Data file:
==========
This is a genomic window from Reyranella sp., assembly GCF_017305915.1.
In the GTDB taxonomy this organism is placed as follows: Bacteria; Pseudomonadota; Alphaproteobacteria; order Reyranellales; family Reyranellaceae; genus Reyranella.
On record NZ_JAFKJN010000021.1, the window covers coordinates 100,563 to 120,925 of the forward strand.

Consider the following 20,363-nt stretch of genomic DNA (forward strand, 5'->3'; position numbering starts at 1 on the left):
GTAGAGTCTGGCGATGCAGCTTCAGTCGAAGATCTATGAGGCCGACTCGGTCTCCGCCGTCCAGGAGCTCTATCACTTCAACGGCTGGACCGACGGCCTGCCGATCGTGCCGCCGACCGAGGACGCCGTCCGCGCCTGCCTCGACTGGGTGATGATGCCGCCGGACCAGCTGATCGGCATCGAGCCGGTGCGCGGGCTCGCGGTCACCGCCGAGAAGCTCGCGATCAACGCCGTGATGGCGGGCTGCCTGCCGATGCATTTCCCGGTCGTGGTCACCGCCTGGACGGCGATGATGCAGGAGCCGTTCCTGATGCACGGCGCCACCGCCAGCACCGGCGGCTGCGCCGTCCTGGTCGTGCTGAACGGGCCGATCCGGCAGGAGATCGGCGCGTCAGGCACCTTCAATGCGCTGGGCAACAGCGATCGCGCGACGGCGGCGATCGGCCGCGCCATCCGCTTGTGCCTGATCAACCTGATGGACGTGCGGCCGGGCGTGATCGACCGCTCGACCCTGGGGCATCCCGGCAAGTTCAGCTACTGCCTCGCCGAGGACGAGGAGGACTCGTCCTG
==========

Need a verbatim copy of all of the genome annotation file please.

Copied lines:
This is a genomic window from Reyranella sp., assembly GCF_017305915.1.
In the GTDB taxonomy this organism is placed as follows: Bacteria; Pseudomonadota; Alphaproteobacteria; order Reyranellales; family Reyranellaceae; genus Reyranella.
On record NZ_JAFKJN010000021.1, the window covers coordinates 100,563 to 120,925 of the forward strand.

Consider the following 20,363-nt stretch of genomic DNA (forward strand, 5'->3'; position numbering starts at 1 on the left):
GTAGAGTCTGGCGATGCAGCTTCAGTCGAAGATCTATGAGGCCGACTCGGTCTCCGCCGTCCAGGAGCTCTATCACTTCAACGGCTGGACCGACGGCCTGCCGATCGTGCCGCCGACCGAGGACGCCGTCCGCGCCTGCCTCGACTGGGTGATGATGCCGCCGGACCAGCTGATCGGCATCGAGCCGGTGCGCGGGCTCGCGGTCACCGCCGAGAAGCTCGCGATCAACGCCGTGATGGCGGGCTGCCTGCCGATGCATTTCCCGGTCGTGGTCACCGCCTGGACGGCGATGATGCAGGAGCCGTTCCTGATGCACGGCGCCACCGCCAGCACCGGCGGCTGCGCCGTCCTGGTCGTGCTGAACGGGCCGATCCGGCAGGAGATCGGCGCGTCAGGCACCTTCAATGCGCTGGGCAACAGCGATCGCGCGACGGCGGCGATCGGCCGCGCCATCCGCTTGTGCCTGATCAACCTGATGGACGTGCGGCCGGGCGTGATCGACCGCTCGACCCTGGGGCATCCCGGCAAGTTCAGCTACTGCCTCGCCGAGGACGAGGAGGACTCGTCCTG